PERSUASIONS ON-LINE V.34, NO.2 (Spring 2014)

Dancing with Jane Austen: History and Practice in the Classroom

Cheryl A. Wilson


Cheryl A. Wilson (email: is Associate Professor of English at the University of Baltimore.  She is the author of Literature and Dance in Nineteenth-Century Britain: Jane Austen to the New Woman (Cambridge UP, 2009) and Fashioning the Silver Fork Novel (Pickering and Chatto, 2012).


Jane Austen’s dance scenes are often among the most familiar to students and casual readers of the novels due, in part, to their lavish treatment in feature films such as Sense and Sensibility (1995), Emma (1996), and Pride and Prejudice (2005).  As critics have noted, however, dance does more than just provide social entertainment in Austen’s novels—it is also a site of courtship, conversation, and the regulation of social and physical mobility.1  As Celia Easton explains, dance and literature share certain elements:  “We might appreciate the coincidental sensibility of both arts:  both dance and narrative need to balance multiple actions at one time with multiple players, finally settling every dancer/heroine with a suitable partner and a close of the figure.  English country dance certainly is narrative, telling a story of relationships” (3).


Dance can be an effective tool for teaching close reading and cultural studies, and using dance enables students in the undergraduate classroom to become more fully immersed in Austen’s social world.  Having students dance in the classroom not only promotes experiential learning but also reveals aspects of Austen’s novels that would have been familiar to her contemporary readers—themselves immersed in the culture of dance—and thereby brings cultural studies and historical literacies into the classroom.  Using Henry Tilney’s speech about marriage as a country dance as a starting point, I explore several components of nineteenth-century social dance as depicted in Austen’s novels—including the function of the dance manual, the relationship between dance and social hierarchy, and the role of dance in courtship—and then share specific strategies for incorporating dance into the classroom.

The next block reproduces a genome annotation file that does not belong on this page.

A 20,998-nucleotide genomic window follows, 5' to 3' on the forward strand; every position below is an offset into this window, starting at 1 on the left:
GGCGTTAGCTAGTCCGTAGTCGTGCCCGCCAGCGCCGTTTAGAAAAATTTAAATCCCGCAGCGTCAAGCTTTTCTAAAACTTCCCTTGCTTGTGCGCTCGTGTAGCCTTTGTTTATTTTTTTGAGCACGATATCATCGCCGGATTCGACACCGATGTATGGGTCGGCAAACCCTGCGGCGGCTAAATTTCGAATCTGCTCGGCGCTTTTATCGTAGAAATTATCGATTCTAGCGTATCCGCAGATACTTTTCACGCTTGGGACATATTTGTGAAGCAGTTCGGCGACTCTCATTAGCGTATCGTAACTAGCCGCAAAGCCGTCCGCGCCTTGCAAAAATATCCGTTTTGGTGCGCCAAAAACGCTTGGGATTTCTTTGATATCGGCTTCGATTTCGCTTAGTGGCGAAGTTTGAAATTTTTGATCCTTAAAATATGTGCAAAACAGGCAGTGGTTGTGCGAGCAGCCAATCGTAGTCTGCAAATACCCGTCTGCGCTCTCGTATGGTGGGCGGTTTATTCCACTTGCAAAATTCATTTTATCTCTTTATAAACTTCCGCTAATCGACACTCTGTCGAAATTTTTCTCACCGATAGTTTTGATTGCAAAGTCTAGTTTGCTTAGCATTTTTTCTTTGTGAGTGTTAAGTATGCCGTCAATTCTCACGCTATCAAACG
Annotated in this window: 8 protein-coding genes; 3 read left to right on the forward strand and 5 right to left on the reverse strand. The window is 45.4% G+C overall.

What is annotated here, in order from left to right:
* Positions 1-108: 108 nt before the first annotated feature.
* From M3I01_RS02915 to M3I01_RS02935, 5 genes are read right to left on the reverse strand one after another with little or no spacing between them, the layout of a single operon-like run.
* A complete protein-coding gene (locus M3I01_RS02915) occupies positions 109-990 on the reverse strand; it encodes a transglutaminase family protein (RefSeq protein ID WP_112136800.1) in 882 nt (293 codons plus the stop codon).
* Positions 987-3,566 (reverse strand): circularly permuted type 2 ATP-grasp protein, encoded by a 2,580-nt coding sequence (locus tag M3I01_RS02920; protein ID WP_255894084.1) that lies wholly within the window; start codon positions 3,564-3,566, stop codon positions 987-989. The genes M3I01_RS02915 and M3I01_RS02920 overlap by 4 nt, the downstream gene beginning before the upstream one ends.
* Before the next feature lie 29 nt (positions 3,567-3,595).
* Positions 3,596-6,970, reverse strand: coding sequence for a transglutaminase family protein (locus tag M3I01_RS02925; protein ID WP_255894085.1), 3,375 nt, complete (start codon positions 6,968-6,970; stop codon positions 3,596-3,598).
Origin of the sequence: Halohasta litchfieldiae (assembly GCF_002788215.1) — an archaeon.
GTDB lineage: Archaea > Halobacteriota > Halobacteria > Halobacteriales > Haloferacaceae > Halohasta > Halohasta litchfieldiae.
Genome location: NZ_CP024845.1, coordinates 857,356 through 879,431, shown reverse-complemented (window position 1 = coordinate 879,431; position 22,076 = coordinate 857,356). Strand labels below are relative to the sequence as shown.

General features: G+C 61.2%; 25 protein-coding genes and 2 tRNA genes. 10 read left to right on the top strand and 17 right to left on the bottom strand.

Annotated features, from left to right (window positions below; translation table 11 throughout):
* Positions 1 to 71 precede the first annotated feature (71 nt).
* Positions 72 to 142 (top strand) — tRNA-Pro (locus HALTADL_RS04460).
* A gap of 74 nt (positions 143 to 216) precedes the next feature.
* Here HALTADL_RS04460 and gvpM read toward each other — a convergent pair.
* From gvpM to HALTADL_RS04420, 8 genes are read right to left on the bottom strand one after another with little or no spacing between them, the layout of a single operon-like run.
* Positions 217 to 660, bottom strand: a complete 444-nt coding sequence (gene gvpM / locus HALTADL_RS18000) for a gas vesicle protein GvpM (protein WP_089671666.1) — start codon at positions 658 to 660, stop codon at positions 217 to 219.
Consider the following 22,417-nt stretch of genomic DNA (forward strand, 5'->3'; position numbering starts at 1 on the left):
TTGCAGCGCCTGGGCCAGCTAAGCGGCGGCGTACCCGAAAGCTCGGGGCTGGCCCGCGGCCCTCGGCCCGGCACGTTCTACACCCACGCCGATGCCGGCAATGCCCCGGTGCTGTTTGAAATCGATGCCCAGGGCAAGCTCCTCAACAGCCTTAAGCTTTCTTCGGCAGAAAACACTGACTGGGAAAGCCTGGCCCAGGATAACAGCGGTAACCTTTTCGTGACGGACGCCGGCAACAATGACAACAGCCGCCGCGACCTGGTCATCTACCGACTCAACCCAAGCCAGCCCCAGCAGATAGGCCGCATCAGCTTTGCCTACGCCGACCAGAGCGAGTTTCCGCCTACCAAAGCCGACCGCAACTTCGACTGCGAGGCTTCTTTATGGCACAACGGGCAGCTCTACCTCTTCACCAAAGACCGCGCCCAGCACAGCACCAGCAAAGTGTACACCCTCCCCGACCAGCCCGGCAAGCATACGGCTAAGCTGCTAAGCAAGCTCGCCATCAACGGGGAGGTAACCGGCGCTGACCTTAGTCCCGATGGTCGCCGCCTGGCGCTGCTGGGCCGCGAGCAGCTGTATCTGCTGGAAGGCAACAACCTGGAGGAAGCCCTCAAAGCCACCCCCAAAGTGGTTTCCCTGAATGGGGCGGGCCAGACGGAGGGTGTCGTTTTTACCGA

Historical and critical scholarship in the fields of dance studies, history, and literature can provide useful contexts for classroom discussions of dance.  P. J. S. Richardson’s The Social Dances of the Nineteenth Century in England (1960) remains a comprehensive overview, and Elizabeth Aldrich’s From the Ballroom to Hell: Grace and Folly in Nineteenth-Century Social Dance (1991) provides a transatlantic account of ballroom practices and includes a range of interesting excerpts from nineteenth-century dance manuals.  Melusine Wood’s Some Historical Dances (1952) and Advanced Historical Dances (1960) offer specific instructions for re-creating the dances of the period that have been incorporated into several of the annotated Anchor Press editions of Austen’s novels.  More recent historical and literary critical works, including Molly Engelhardt’s Dancing Out of Line: Ballrooms, Ballets, and Mobility in Victorian Fiction and Culture (2009); Theresa Jill Buckland’s Society Dancing: Fashionable Bodies in England 1870-1920 (2011); Alexandra Carter’s Dance and Dancers in the Victorian and Edwardian Music Hall Ballet (2005); and my own Literature and Dance in Nineteenth-Century Britain: Jane Austen to the New Woman (2009) also offer discussions of nineteenth-century ballroom practices and analyze the social and cultural implications of those practices.  In addition, these critical works draw on a range of primary source materials that can be placed in conversation with Austen’s novels.  Many of those materials, such as dance manuals, have been digitized and are available through Google Books or the American Memory Collections at the Library of Congress, while others have been reprinted in facsimile editions by presses such as Dance Books (The English Dancing Master), Applewood (The Fashionable Dancer’s Casket), and Dover (The Art of Dancing).